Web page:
The history of 3D video games

Written by Paper. Posted in Gaming, New Media

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Published on December 08, 2014 with No Comments

If you know that the Quaker Oats Company had its own video game division back in 1982, and that this was probably one of the factors contributing to the video game crash of that year, you probably deserve some kind of prize. We can’t promise you’ll get one but you’ll feel like you won something simply by heading out to The History of 3D in Games exhibit at the Museum of Art and Digital Entertainment in Oakland, California. On hand at the exhibit will be 20 “playable” 3D games spanning the era from 1982 to 1996 which is not necessarily the entire history of 3D games. This rules out Call of Duty Black Ops. Instead there will be Starfox, which includes neither stars nor foxes, Marathon, which does not include runners and Doom, among others. Visitors will be able to play on a Vectrex, which seems to have been the hot new thing of its day.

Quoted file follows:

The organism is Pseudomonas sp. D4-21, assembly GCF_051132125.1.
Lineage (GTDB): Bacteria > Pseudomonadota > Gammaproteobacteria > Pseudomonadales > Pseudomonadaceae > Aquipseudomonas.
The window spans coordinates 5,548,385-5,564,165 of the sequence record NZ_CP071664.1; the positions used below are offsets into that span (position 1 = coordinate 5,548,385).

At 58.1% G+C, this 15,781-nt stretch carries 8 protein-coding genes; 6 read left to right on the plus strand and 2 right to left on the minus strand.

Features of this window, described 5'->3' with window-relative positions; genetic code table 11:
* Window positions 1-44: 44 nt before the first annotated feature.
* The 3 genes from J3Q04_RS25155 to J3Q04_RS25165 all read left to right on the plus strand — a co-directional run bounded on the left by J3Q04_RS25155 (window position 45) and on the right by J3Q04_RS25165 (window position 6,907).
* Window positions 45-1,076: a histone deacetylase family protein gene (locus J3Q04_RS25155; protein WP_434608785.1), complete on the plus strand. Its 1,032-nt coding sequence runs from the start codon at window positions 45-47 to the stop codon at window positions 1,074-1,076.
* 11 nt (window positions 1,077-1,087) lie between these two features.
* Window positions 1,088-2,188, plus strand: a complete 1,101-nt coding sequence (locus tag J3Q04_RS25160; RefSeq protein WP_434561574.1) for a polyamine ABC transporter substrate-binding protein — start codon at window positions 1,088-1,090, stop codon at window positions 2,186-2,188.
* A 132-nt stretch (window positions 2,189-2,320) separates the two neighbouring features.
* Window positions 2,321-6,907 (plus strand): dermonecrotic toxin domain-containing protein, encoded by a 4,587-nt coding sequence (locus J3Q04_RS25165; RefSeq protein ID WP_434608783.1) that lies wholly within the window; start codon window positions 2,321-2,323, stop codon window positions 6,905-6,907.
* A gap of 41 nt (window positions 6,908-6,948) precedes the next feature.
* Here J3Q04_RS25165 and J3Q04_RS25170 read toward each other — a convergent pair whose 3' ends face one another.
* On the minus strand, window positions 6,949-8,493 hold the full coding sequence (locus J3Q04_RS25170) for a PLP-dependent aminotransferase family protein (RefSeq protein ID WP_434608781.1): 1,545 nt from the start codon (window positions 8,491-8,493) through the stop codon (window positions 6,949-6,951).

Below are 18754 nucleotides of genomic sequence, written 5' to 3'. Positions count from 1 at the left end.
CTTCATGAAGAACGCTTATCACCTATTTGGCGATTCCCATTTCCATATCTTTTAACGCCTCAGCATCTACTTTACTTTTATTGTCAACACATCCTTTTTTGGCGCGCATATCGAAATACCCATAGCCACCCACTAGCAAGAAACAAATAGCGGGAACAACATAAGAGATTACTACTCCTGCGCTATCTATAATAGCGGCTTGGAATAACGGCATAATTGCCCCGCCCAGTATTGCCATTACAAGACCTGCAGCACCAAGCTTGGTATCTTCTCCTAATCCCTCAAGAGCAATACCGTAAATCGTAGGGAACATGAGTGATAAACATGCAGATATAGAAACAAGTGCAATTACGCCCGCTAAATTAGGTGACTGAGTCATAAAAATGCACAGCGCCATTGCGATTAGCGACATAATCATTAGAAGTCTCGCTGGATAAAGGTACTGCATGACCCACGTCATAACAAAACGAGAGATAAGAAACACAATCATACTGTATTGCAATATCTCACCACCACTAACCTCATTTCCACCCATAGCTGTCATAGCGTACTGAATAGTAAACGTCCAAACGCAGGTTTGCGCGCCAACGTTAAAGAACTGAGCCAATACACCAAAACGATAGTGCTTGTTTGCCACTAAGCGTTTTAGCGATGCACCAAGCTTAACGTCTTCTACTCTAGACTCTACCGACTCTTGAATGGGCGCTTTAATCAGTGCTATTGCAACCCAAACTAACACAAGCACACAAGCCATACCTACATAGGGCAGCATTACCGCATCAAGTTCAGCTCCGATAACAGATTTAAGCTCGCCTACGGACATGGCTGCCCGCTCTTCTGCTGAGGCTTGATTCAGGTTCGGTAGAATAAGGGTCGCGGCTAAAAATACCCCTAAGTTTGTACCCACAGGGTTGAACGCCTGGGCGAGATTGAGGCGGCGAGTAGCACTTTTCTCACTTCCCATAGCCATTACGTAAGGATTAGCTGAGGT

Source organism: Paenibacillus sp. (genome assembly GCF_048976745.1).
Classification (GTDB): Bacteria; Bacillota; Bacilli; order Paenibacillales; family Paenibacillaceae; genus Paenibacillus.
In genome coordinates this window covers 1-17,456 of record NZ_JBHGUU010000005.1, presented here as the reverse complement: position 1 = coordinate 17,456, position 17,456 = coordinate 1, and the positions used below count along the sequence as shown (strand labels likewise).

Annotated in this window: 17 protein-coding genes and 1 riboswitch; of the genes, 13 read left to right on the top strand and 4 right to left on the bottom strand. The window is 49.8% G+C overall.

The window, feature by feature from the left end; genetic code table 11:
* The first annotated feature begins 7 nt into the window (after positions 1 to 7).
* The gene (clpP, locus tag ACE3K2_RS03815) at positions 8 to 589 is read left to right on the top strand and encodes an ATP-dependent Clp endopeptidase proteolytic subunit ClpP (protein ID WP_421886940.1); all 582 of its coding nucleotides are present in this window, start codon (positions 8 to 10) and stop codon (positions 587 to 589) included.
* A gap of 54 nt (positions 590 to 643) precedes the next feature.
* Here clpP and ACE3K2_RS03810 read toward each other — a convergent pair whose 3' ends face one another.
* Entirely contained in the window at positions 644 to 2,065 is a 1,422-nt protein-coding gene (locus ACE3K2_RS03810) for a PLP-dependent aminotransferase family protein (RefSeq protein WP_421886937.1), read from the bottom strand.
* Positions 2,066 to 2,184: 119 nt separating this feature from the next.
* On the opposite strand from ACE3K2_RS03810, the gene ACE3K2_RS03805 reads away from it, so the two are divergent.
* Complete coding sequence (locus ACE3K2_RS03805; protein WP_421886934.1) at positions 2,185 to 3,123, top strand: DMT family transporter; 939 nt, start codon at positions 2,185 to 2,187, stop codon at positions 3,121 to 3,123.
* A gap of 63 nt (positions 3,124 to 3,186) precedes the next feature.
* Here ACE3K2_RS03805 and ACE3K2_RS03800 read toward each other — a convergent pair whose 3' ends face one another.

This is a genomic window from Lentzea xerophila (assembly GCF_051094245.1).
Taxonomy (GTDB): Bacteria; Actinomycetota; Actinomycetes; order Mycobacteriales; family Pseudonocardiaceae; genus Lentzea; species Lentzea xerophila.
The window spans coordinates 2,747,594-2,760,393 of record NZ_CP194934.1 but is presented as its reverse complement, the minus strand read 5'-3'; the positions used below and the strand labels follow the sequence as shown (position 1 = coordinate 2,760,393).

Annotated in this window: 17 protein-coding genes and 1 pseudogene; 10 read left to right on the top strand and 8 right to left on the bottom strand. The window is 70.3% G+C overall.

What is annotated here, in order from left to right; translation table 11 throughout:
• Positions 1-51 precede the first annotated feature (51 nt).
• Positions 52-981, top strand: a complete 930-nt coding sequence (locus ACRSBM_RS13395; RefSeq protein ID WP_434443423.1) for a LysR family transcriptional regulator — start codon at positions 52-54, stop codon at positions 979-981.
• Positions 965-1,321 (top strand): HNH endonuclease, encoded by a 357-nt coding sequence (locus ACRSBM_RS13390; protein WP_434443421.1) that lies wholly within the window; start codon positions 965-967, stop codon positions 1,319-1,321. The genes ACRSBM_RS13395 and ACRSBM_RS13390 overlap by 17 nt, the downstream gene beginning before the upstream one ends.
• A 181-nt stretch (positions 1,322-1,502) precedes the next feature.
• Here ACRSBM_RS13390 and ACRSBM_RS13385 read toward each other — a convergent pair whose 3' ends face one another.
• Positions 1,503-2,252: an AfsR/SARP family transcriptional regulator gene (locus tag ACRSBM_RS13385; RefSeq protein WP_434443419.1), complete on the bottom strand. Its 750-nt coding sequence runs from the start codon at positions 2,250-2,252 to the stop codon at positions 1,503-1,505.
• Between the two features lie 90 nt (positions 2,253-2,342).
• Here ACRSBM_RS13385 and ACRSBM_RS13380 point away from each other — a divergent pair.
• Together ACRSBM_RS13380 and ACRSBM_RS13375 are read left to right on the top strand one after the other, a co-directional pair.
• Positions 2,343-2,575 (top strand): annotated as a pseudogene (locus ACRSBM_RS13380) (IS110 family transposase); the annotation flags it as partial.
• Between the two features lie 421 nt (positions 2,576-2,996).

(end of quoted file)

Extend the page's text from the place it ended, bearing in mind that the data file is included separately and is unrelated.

Vectrex game console

Image via Wikipedia

And for all who have not heard of the Museum of Art and Digital Entertainment (MADE), well it’s a new venture with an interesting story. Founder Alex Handy, a tech journalist reached out on Kickstarter for donations to help get the museum up and running. Kickstarter is a funding platform for creative projects where donors pledge an amount towards a creative project such as a film or a piece of music or an art project. Among donations for the MADE, 26 people (backers) pledged five dollars each. In return they were guaranteed free admission. Obviously larger donations return more praises, thanks and T-shirts. The MADE exceeded its goal of $20,000. But Kickstarter is all or nothing. If the goal is not reached within the time period, the project is doomed. “This way, no one is expected to develop a project with an insufficient budget, which sucks.” Now the MADE will have to find other funding sources to sustain it.

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